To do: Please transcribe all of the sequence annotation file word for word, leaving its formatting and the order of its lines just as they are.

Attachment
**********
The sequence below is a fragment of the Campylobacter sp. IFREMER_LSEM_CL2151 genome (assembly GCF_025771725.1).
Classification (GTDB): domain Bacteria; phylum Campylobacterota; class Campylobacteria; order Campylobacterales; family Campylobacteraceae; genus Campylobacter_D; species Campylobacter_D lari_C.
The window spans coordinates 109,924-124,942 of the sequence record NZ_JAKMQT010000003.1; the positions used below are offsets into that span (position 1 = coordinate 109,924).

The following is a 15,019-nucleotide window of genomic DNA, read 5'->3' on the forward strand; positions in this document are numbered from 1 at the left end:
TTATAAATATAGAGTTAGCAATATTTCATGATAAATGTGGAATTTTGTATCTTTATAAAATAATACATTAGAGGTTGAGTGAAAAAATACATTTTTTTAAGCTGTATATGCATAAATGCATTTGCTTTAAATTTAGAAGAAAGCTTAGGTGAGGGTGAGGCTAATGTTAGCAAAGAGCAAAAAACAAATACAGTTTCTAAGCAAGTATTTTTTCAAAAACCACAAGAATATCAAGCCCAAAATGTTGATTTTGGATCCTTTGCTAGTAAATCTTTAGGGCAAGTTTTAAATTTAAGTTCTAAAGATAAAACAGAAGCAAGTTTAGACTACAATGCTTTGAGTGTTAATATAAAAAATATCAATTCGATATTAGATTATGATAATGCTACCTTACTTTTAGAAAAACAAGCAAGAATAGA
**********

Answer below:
The sequence below is a fragment of the Campylobacter sp. IFREMER_LSEM_CL2151 genome (assembly GCF_025771725.1).
Classification (GTDB): domain Bacteria; phylum Campylobacterota; class Campylobacteria; order Campylobacterales; family Campylobacteraceae; genus Campylobacter_D; species Campylobacter_D lari_C.
The window spans coordinates 109,924-124,942 of the sequence record NZ_JAKMQT010000003.1; the positions used below are offsets into that span (position 1 = coordinate 109,924).

The following is a 15,019-nucleotide window of genomic DNA, read 5'->3' on the forward strand; positions in this document are numbered from 1 at the left end:
TTATAAATATAGAGTTAGCAATATTTCATGATAAATGTGGAATTTTGTATCTTTATAAAATAATACATTAGAGGTTGAGTGAAAAAATACATTTTTTTAAGCTGTATATGCATAAATGCATTTGCTTTAAATTTAGAAGAAAGCTTAGGTGAGGGTGAGGCTAATGTTAGCAAAGAGCAAAAAACAAATACAGTTTCTAAGCAAGTATTTTTTCAAAAACCACAAGAATATCAAGCCCAAAATGTTGATTTTGGATCCTTTGCTAGTAAATCTTTAGGGCAAGTTTTAAATTTAAGTTCTAAAGATAAAACAGAAGCAAGTTTAGACTACAATGCTTTGAGTGTTAATATAAAAAATATCAATTCGATATTAGATTATGATAATGCTACCTTACTTTTAGAAAAACAAGCAAGAATAGA